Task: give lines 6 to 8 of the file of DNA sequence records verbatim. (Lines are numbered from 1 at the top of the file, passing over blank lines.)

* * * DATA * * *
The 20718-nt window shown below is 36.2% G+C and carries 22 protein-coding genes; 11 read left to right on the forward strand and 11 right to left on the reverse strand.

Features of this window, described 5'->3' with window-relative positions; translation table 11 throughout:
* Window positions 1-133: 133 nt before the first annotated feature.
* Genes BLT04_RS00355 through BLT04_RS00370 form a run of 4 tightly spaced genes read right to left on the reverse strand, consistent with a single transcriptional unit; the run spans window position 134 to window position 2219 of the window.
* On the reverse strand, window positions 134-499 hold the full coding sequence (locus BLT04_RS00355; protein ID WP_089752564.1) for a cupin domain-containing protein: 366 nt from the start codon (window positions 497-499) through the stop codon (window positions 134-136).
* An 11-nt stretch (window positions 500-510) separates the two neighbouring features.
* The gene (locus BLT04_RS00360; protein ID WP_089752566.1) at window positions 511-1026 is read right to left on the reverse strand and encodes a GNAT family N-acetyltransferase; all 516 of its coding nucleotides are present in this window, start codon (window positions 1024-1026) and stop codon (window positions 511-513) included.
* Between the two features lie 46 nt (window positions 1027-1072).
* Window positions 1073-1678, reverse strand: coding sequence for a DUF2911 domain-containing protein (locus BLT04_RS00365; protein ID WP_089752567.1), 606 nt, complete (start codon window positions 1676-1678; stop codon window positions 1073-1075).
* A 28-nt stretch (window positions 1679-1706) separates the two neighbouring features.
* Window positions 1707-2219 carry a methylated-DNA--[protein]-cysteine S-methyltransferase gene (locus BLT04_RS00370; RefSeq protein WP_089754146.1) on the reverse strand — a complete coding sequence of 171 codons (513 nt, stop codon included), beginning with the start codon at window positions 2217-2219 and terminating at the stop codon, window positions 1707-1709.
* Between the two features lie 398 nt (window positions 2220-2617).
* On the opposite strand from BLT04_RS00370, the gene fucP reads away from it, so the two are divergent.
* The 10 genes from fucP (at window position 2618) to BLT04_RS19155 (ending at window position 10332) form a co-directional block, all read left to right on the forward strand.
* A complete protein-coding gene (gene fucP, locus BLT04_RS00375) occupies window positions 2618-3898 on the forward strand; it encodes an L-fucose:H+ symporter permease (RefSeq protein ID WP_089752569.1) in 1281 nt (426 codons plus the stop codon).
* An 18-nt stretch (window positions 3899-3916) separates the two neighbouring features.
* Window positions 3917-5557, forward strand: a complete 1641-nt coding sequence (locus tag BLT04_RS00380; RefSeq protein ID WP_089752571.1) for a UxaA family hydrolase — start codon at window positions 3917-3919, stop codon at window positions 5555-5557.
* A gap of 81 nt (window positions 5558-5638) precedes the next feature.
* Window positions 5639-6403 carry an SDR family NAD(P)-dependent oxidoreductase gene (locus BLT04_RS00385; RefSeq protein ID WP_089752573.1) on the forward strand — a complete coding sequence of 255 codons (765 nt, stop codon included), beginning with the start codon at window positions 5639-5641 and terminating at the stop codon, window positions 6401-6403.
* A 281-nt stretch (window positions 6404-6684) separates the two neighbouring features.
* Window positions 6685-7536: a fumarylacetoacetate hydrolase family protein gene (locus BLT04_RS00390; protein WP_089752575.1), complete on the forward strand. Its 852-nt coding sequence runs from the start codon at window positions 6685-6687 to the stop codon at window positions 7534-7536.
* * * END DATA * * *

* An 11-nt stretch (window positions 500-510) separates the two neighbouring features.
* The gene (locus BLT04_RS00360; protein ID WP_089752566.1) at window positions 511-1026 is read right to left on the reverse strand and encodes a GNAT family N-acetyltransferase; all 516 of its coding nucleotides are present in this window, start codon (window positions 1024-1026) and stop codon (window positions 511-513) included.
* Between the two features lie 46 nt (window positions 1027-1072).